- Prohibiting industrial action before bargaining commences, overturning the JJ Richards decision; and
- Changing the hurdle for a protected action ballot from “genuinely trying to reach agreement”, to there first needing to be genuine and meaningful talks.
Finally, the Coalition’s policy requires productivity to be discussed during enterprise agreement negotiations as a pre-condition to approval of the agreement. The policy does not require measurable productivity outcomes from the negotiations only the discussion of the topic.
4. As noted above, the Coalition’s policy tweaks the hurdles required for a protected action ballot to be allowed. In a small minority of cases, it will push out when protected action can occur. Recognising protected action in the early stages of bargaining is not common.
5. In terms of universal minimum conditions, the Coalition will greatly increase the paid parental leave available to mothers. This is an average increase of $21,500 for a mother on average wages who takes the full 6 months parental leave. The Coalition’s paid parental leave scheme would commence on 1 July 2015 with the funding to come from a 1.5% levy on those companies who earn more than $5 million in taxable income (to compensate affected businesses, the Coalition would also introduce company tax cuts at the same time).
6. In the area of rule of law, the Coalition’s policy has the following elements:
- Maintenance of virtually all of the current Fair Work Act, including the Government’s two tranches of amendments noted above;
- In terms of the approach to change beyond what is in their policy, it is not to come before a Productivity Commission Review, further debate and a further federal election;
- They will reinstitute the Australian Building & Construction Commission which was abolished by the Government in 2012 and provide it with stronger powers than the Government’s equivalent body, Fair Work Building and Construction. Bringing back the ABCC can be viewed as reinstituting a strong cop on the beat, or as allowing for different regulation of one industry and one group of employees.
- They will tighten the requirements on industrial organisations and increase the penalties for those organisations if they breach the regulations. The new benchmark will be the equivalent of that applying to incorporated entities;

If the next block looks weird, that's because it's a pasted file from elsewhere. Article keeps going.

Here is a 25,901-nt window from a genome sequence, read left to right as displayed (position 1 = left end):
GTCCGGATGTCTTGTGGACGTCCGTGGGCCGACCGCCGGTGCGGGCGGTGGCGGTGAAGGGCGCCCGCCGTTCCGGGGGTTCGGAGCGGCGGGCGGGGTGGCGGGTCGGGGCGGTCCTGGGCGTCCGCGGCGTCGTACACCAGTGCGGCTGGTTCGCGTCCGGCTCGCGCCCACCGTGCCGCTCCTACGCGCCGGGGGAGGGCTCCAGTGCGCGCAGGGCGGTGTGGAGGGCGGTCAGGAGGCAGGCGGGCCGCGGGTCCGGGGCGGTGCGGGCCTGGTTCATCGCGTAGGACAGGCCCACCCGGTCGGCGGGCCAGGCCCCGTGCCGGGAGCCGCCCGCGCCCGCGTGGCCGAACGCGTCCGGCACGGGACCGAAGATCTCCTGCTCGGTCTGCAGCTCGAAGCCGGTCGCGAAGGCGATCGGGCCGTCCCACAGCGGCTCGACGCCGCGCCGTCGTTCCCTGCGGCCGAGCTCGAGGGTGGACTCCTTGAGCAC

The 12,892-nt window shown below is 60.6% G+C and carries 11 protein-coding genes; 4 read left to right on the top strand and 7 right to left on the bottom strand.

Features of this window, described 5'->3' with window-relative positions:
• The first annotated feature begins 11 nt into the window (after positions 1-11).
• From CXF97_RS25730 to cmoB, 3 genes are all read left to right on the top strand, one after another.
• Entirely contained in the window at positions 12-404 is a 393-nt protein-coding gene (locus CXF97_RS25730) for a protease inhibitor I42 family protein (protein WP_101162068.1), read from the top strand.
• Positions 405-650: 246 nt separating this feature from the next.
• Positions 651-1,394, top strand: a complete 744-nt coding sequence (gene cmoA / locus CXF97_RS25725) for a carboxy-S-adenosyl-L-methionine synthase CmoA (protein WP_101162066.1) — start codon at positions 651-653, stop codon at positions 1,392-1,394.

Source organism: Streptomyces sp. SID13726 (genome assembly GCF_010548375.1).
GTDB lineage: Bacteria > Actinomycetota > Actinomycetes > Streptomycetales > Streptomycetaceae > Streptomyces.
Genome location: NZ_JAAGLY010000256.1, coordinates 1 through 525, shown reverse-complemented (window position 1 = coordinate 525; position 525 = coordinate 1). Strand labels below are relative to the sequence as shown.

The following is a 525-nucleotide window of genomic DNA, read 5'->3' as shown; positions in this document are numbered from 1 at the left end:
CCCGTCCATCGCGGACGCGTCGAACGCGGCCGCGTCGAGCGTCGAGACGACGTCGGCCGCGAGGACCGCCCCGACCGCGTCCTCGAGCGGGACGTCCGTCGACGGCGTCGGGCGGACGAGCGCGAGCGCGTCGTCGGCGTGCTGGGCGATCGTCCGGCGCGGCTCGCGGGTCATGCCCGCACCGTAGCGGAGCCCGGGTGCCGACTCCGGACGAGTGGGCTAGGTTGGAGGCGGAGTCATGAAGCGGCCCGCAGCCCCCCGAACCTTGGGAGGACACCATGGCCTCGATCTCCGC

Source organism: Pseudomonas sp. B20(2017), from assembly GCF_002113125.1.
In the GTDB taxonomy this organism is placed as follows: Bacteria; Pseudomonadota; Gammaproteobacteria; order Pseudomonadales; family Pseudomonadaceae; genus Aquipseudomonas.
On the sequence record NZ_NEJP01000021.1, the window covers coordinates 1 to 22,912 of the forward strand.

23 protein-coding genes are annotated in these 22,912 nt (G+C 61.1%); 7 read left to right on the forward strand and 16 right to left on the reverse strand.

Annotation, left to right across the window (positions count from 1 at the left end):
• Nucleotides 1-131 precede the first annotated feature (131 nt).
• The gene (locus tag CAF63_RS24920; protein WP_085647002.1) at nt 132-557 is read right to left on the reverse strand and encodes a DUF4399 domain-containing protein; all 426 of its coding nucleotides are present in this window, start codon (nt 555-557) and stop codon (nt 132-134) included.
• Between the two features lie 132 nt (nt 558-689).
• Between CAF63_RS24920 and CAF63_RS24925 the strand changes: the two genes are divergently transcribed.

- They will help small business in its compliance with the laws. In this way they are assisting in the rule of law in that they are helping the laws to be better known and complied with;
- They will provide for the payment of interest on recovered underpayments, where the money is held by the Fair Work Ombudsman whilst an underpaid worker is being located;
- They intend to adopt a significant number of the changes recommended by the Fair Work Act Review Panel. This is related to the rule of law in that sensible advice for legislative change is to be followed as opposed to using such panels as a political tool, ignoring most of their recommendations and then implementing other changes which have been suggested with less considered review as arguably the Labor government has done;
- The Coalition will review the applicability of the Road Safety Remuneration Tribunal which will potentially remove duplication of administrative bodies. Such review will presumably have the effect of testing whether the existence of this body is an appropriate measure or merely a wasteful action aimed at appeasing the Transport Workers Union; and
- They will consider instituting an independent appeal jurisdiction. This may be supportive of the rule of law in that it helps achieve consistent decisions of the relevant tribunal. Alternatively, depending upon how any appeal body is constituted, it may be a mechanism to overrule the decisions of an independent body where the Coalition government does not like the decisions being made.
So what will the outcome of the election mean in relation to industrial relations policy? No radical change to the current situation. If the Coalition wins and can pass its laws through the Senate (something that is far from certain) we will see some modest changes that continue the development of the laws along the consensus trend line. As such, if the Coalition’s policy is able to be implemented, I suspect we will probably not see most of those laws reversed by a future Labor government.